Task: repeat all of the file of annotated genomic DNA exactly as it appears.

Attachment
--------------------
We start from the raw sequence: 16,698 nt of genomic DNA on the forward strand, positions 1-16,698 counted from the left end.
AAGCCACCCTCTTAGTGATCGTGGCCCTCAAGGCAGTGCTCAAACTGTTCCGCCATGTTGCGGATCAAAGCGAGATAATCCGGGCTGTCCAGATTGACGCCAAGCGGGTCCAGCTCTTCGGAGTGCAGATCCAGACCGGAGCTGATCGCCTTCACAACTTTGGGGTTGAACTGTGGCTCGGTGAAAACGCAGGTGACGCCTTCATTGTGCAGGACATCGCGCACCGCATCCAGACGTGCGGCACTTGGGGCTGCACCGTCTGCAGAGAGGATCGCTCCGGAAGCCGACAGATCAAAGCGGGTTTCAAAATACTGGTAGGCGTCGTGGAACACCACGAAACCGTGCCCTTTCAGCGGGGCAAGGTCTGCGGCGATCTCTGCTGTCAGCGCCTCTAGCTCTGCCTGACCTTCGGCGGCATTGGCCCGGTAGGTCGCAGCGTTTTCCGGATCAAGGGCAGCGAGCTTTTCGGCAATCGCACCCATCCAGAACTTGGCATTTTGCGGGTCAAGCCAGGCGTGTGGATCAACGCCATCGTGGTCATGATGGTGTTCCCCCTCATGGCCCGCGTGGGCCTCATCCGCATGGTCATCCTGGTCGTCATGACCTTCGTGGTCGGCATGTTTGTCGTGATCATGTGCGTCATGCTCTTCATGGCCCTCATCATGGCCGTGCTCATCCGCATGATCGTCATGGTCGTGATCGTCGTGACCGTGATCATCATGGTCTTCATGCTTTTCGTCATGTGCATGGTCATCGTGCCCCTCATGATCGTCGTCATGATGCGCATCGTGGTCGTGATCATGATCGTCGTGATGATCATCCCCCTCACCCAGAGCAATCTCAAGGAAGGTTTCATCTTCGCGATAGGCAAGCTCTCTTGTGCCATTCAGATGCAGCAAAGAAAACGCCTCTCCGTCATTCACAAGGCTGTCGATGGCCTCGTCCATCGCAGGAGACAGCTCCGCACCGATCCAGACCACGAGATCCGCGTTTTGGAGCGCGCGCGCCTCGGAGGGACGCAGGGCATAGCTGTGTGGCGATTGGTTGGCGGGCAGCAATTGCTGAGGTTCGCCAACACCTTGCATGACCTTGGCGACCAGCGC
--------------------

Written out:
We start from the raw sequence: 16,698 nt of genomic DNA on the forward strand, positions 1-16,698 counted from the left end.
AAGCCACCCTCTTAGTGATCGTGGCCCTCAAGGCAGTGCTCAAACTGTTCCGCCATGTTGCGGATCAAAGCGAGATAATCCGGGCTGTCCAGATTGACGCCAAGCGGGTCCAGCTCTTCGGAGTGCAGATCCAGACCGGAGCTGATCGCCTTCACAACTTTGGGGTTGAACTGTGGCTCGGTGAAAACGCAGGTGACGCCTTCATTGTGCAGGACATCGCGCACCGCATCCAGACGTGCGGCACTTGGGGCTGCACCGTCTGCAGAGAGGATCGCTCCGGAAGCCGACAGATCAAAGCGGGTTTCAAAATACTGGTAGGCGTCGTGGAACACCACGAAACCGTGCCCTTTCAGCGGGGCAAGGTCTGCGGCGATCTCTGCTGTCAGCGCCTCTAGCTCTGCCTGACCTTCGGCGGCATTGGCCCGGTAGGTCGCAGCGTTTTCCGGATCAAGGGCAGCGAGCTTTTCGGCAATCGCACCCATCCAGAACTTGGCATTTTGCGGGTCAAGCCAGGCGTGTGGATCAACGCCATCGTGGTCATGATGGTGTTCCCCCTCATGGCCCGCGTGGGCCTCATCCGCATGGTCATCCTGGTCGTCATGACCTTCGTGGTCGGCATGTTTGTCGTGATCATGTGCGTCATGCTCTTCATGGCCCTCATCATGGCCGTGCTCATCCGCATGATCGTCATGGTCGTGATCGTCGTGACCGTGATCATCATGGTCTTCATGCTTTTCGTCATGTGCATGGTCATCGTGCCCCTCATGATCGTCGTCATGATGCGCATCGTGGTCGTGATCATGATCGTCGTGATGATCATCCCCCTCACCCAGAGCAATCTCAAGGAAGGTTTCATCTTCGCGATAGGCAAGCTCTCTTGTGCCATTCAGATGCAGCAAAGAAAACGCCTCTCCGTCATTCACAAGGCTGTCGATGGCCTCGTCCATCGCAGGAGACAGCTCCGCACCGATCCAGACCACGAGATCCGCGTTTTGGAGCGCGCGCGCCTCGGAGGGACGCAGGGCATAGCTGTGTGGCGATTGGTTGGCGGGCAGCAATTGCTGAGGTTCGCCAACACCTTGCATGACCTTGGCGACCAGCGC